A milestone has been reached at Corniche Hospital in Abu Dhabi with medics marking the 100th blood transfusion completed on an unborn baby.
The procedure, one of the most common foetal therapy techniques, is required when a baby has a low number of healthy red blood cells, impairing ability to carry oxygen around the body.
Foetal anaemia usually arises during an infection, or if the mother has a different blood group and antibodies travel trough the placenta to attack the baby’s red blood cells.
The condition can be life threatening, so corrective treatment through transfusion is required as soon as possible after a diagnosis.
Nour Jabou, the mother of the 100th baby to receive a foetal transfusion at the hospital, expressed her relief after the successful procedure.
“We were terrified when we found out that our baby would need a blood transfusion while still in my womb,” she said.
It is seven years since doctors performed the first such procedure at the unit, on Marwa, who was expecting to deliver a healthy baby boy but experienced minor complications.
“I thank God every day for the medical care I received while I was pregnant with Ibrahim,” she said.
“Ibrahim is now living a healthy life. This would not have been possible without the team at Corniche Hospital.
“I remember being so scared as I had two miscarriages before Ibrahim, but the medical team assured me this procedure was for the best.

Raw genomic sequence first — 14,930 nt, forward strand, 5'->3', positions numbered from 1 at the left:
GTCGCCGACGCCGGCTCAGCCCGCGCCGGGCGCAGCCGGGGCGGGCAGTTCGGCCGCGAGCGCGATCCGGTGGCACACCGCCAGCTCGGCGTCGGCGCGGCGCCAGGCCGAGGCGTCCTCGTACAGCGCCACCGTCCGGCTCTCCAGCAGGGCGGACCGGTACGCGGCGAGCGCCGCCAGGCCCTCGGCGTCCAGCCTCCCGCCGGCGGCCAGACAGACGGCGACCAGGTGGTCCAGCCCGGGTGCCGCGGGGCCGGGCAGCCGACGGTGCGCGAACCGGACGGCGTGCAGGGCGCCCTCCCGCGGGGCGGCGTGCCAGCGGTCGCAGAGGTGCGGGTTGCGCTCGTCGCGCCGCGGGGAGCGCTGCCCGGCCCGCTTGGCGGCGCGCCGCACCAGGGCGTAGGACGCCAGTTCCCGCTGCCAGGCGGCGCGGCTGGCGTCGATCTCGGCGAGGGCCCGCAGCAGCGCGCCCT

“When I look at Ibrahim now, I know I was right to put my trust in them.”
The procedure involves inserting a needle into the mother’s abdomen, guided by ultrasound, to provide blood for the foetus. It allows the baby to continue to grow before a safe delivery.
Foetal therapy can also be non-invasive, by providing medication for the mother that is then delivered to the unborn child through the placenta.
When that is not possible, doctors intervene with more complex procedures to give the baby the best chance of a healthy, safe delivery.
Haemoglobin is vital as it carries oxygen and red blood cells to regulate blood as it is carried around the body.
Any abnormalities can result in cardiac complications but signs are usually recognised in regular testing during pregnancy.
“Foetal blood transfusion is rare and requires a high level of precision and expertise,” said Dr Leanne Bricker, a consultant in foetal and maternal medicine at Corniche Hospital.
“As we mark 100 successful foetal transfusions, we celebrate a milestone that reinforces our expertise in treating unborn babies.”
The hospital’s advanced foetal medicine unit has been delivering health care since 2014, with a specialist team on hand to reduce complications and give babies the best chance of a good start in life.
It is one of few facilities in the UAE offering advanced foetal medicine, including complex procedures like foetoscopic laser to improve the health of identical twins who share their mother's placenta.
Doctors also perform foetal shunt procedures to aid unborn babies with defects that could impair organ function.
“We receive patients from across the country and the Gulf region,” Dr Bricker said.
“By collaborating with maternal, neonatal and paediatric experts, we provide comprehensive care that ensures the best outcomes for both mum and baby.”